World War I: The Eleventh Hour History of Veteran’s Day
World War I was dubbed “The Great War” by a Canadian magazine reporter who said, “Some wars name themselves. This is the Great War.” The loss of life incurred during WWI was staggering. Every day, 6,000 soldiers were killed in battle, making WWI one of the deadliest conflicts in human history.
Although the Allied forces ultimately prevailed over the Central Powers, the victors lost more soldiers (an estimated 6 million) than the defeated Central Powers (estimated 4 million). Additionally, it is estimated that 21 million soldiers were wounded or crippled in the bloody, four-year-long battle.
The Great War Ends
The war officially ended when the Treaty of Versailles was signed on June 28, 1919. But seven months earlier, on November 11, 1918, an armistice (cease-fire) was declared and people around the world celebrated an end to the horrific battle.
Trusting the 11th Hour: Soldiers Experience Armistice Day
But as one WWI veteran so aptly pointed out, “…at the front, there was no celebration.” The battle-weary soldiers hoped and prayed for an end to the fighting, but found it difficult to trust in peace. They had seen too much bloodshed and experienced the horrors of war for too long. Their belief that the fighting had truly ended was tenuous at best.
So, rather than jubilant celebrations on November 11, 1918, WWI soldiers on the front lines suffered from paranoia, battle fatigue, and extreme emotional stress while the rest of the world heaved a collective sigh of relief.
“What was to come next? They did not know – and hardly cared. Their minds were numbed by the shock of peace. The past consumed their whole consciousness. The present did not exist and the future was inconceivable.” An Eyewitness to History
Still, the eleventh hour of the eleventh day of the eleventh month, November 11, 1918, marked a turning point for peace. It is regarded by many as the true end of WWI.
”Soldiers of the 353rd Infantry near a church at Stenay, Meuse in France, wait for the end of hostilities. This photo was taken at 10:58 a.m., on November 11, 1918, two minutes before the armistice ending World War I went into effect.”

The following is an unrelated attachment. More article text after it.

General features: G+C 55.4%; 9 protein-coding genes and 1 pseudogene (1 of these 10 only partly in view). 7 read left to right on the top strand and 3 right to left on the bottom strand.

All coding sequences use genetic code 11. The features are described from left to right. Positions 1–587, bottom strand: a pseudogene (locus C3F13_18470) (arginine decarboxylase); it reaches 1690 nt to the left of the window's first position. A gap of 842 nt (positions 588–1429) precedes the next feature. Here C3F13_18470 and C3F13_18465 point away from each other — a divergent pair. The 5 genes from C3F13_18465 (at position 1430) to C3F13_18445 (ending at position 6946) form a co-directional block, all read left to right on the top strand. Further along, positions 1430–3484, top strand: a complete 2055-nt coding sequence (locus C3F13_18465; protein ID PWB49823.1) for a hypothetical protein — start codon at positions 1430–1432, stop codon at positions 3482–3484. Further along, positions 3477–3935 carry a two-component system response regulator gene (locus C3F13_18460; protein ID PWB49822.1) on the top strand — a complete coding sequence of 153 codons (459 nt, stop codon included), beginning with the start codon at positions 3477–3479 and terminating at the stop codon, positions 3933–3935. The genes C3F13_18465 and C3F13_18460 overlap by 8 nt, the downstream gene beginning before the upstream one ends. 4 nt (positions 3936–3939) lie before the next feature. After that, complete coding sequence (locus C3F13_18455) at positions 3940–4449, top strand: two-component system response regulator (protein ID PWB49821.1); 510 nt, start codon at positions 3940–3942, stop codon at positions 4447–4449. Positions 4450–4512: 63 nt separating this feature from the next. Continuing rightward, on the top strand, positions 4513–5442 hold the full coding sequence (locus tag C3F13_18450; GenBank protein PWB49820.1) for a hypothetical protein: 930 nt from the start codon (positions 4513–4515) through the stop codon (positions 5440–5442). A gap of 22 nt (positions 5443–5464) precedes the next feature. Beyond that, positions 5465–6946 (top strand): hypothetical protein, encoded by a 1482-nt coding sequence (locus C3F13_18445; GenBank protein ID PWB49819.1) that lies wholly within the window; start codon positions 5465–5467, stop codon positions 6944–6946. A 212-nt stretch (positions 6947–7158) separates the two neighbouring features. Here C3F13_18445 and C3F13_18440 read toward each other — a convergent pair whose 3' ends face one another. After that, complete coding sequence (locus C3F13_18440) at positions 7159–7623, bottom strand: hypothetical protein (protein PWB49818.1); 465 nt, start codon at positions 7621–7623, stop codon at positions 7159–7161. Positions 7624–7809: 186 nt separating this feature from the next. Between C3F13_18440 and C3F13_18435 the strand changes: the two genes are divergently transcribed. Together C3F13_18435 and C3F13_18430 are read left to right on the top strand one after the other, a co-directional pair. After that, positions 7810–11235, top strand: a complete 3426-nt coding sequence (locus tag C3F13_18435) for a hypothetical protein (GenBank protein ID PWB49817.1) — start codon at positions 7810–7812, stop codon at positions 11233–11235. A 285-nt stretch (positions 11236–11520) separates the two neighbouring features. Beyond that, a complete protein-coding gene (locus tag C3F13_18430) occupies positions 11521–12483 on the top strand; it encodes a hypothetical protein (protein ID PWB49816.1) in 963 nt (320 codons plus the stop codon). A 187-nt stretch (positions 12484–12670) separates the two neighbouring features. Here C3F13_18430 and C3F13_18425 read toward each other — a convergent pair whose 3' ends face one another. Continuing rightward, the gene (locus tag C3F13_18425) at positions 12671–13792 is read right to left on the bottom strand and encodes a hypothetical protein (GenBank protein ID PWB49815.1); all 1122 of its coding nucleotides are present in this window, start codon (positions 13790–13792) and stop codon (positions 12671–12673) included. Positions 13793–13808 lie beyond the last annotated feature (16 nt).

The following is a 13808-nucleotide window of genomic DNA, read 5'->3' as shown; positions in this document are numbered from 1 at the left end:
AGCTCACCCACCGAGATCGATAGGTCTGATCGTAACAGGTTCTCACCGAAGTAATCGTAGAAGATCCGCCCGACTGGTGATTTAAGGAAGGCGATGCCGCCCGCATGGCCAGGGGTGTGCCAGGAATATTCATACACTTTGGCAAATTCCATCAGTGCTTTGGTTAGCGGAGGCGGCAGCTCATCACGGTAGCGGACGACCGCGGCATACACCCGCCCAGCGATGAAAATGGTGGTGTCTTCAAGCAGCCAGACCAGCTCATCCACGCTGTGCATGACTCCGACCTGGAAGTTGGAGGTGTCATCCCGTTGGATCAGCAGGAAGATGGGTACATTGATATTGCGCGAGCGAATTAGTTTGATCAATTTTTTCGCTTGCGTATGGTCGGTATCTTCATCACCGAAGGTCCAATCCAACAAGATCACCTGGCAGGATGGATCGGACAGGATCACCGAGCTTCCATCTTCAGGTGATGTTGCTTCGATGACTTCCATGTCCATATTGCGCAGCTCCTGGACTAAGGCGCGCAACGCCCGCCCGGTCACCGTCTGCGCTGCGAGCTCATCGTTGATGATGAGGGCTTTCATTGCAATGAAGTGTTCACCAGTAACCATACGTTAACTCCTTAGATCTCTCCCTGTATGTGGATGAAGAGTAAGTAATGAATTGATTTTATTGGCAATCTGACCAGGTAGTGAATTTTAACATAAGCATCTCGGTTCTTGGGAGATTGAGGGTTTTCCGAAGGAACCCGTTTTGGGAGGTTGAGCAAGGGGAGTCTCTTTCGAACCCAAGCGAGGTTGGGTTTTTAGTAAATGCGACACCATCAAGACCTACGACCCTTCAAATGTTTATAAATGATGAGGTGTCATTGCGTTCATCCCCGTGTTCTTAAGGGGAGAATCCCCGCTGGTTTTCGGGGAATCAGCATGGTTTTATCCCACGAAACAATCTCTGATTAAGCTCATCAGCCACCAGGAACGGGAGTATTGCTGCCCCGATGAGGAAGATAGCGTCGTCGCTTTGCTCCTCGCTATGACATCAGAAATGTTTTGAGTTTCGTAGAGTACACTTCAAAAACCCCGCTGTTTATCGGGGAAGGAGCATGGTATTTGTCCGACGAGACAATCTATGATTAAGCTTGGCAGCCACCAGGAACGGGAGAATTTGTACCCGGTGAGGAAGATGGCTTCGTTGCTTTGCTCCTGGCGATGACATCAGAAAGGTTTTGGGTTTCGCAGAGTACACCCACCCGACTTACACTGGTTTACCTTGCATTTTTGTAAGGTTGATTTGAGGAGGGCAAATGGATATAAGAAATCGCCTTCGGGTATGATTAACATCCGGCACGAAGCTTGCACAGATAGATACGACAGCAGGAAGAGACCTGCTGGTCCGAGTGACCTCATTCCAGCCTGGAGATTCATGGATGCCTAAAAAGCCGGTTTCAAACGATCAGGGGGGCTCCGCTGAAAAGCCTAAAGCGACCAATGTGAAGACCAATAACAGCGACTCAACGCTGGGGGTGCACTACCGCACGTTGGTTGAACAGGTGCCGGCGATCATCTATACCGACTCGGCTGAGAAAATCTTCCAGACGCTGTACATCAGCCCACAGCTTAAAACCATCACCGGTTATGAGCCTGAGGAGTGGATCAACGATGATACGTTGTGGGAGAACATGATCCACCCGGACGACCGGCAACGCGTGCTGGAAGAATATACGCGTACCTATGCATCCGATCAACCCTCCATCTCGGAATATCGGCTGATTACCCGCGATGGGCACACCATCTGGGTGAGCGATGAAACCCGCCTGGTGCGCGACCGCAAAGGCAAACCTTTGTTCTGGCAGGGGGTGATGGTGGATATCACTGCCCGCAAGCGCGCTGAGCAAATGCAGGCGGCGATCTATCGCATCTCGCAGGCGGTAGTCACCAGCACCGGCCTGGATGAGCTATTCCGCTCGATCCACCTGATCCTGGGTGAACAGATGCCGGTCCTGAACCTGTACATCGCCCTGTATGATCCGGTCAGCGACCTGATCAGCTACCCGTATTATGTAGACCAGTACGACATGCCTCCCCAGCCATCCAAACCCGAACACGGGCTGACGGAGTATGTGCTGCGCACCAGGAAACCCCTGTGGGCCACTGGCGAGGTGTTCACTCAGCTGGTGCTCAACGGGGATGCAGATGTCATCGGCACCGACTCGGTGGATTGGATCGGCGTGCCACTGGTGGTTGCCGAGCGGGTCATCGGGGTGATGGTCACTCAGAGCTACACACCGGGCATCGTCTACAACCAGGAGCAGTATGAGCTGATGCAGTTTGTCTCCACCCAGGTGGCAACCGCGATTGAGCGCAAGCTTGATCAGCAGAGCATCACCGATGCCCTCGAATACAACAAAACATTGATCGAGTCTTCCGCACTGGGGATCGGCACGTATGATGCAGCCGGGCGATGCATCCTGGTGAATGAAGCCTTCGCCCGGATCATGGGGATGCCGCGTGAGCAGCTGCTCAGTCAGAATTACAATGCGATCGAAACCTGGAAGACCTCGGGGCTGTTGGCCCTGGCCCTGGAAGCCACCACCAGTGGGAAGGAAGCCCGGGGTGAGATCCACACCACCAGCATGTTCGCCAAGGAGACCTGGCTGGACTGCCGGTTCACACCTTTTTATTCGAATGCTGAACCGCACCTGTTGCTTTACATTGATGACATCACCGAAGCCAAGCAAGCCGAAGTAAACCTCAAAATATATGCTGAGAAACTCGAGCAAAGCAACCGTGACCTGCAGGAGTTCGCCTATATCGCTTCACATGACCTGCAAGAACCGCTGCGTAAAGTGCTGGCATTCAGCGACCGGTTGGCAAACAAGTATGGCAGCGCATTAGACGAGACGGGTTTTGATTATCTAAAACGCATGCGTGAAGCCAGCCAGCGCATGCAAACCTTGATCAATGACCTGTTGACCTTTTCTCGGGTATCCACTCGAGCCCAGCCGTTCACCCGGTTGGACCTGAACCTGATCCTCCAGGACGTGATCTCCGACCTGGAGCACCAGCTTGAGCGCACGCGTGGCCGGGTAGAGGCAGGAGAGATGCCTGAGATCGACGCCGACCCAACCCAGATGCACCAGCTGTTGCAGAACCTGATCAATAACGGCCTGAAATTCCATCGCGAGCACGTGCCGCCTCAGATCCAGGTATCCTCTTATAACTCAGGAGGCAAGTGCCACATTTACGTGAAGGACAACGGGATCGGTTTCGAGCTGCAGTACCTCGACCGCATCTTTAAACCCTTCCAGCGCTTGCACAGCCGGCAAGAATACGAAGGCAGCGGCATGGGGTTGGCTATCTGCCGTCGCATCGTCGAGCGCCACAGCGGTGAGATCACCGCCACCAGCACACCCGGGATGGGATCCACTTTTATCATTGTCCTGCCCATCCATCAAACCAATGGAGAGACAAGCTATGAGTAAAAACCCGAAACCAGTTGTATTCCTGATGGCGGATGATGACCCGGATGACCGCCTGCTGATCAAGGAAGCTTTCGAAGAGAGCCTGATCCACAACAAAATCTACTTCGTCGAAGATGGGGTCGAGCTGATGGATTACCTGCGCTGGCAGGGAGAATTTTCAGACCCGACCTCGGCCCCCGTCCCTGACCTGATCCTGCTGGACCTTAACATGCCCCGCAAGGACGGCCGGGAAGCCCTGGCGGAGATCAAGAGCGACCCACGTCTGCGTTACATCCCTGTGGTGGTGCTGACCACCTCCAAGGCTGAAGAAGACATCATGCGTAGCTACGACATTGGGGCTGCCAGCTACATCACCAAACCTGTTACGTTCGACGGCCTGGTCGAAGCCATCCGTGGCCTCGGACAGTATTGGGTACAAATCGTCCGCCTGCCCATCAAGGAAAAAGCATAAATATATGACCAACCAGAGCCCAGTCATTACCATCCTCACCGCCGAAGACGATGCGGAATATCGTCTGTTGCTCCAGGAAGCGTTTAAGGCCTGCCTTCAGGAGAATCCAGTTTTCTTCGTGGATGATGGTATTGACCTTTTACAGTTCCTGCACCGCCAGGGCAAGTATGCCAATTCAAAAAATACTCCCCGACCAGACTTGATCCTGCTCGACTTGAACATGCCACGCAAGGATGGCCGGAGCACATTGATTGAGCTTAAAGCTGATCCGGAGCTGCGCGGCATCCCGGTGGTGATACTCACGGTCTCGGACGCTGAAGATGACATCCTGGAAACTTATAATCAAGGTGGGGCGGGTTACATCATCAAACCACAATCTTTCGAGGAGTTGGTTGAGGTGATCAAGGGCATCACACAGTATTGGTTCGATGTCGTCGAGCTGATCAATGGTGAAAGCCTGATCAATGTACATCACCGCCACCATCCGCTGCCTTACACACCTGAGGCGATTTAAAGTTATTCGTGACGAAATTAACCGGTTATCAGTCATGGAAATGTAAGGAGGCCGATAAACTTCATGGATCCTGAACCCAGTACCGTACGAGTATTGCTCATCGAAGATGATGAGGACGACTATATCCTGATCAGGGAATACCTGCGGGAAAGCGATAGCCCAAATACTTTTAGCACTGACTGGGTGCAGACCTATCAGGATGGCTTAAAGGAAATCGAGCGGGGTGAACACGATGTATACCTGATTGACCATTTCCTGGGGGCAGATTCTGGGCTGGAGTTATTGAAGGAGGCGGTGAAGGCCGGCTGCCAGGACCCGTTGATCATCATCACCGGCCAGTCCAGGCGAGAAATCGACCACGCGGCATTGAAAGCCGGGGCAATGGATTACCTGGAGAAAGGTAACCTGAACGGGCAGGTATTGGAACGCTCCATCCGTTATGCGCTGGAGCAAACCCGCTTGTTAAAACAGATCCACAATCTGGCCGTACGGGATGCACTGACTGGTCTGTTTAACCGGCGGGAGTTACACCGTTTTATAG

President Wilson declared November 11 as the first Armistice Day with the somber proclamation, “To us in America, the reflections of Armistice Day will be filled with solemn pride in the heroism of those who died in the country’s service and with gratitude for the victory, both because of the thing from which it has freed us and because of the opportunity it has given America to show her sympathy with peace and justice in the councils of the nations…”
In 1938, Armistice Day was declared a legal holiday honoring the end of WWI and was officially “dedicated to the cause of world peace and to be hereafter celebrated and known as ‘Armistice Day.'”
Veteran’s Day: A Shift in National Perspective
“When our perils are past, shall our gratitude sleep?” -George Canning
After WWII and the Korean War, the United States Congress amended the declaration of Armistice Day, officially renaming it Veteran’s Day (1938). From that point forward, November 11th became a day to honor American veterans of all wars.
This Veteran’s Day, the attorneys of Hardy, Wolf and Downing honor the sacrifices made by the American heroes who have fought valiantly to preserve our nation’s freedoms. Our Maine personal injury attorneys are committed to protecting the rights of all citizens. Giving voice to neglected, injured or abused veterans is one of our most critical duties as principled, ethical and dedicated personal injury attorneys.
The entire Hardy, Wolf and Downing staff, which includes veteran Maine personal injury attorney William Hardy (who proudly served in the United States Air Force at home and in Vietnam), is dedicated to honoring the promises our country has made to serve and protect our veterans.
One way Hardy, Wolf and Downing offers unwavering support to veterans is by pledging to uphold and safeguard the rights of our nation’s heroes. We also support projects such as Maine’s Campaign for Justice which directly benefit veterans. In 2012, the organization helped 1000 Maine veterans by raising money for civil legal aid.
As we celebrate Veteran’s Day this year, we must pause to ask ourselves if we are truly upholding our promise to honor and protect the health, well being and dignity of our nation’s valiant warriors. If we fail at this vital task, then we fail to preserve the values of the great nation to which we belong.
“Regard your soldiers as your children, and they will follow you into the deepest valleys. Look on them as your own beloved sons, and they will stand by you even unto death!”
— Sun Tzu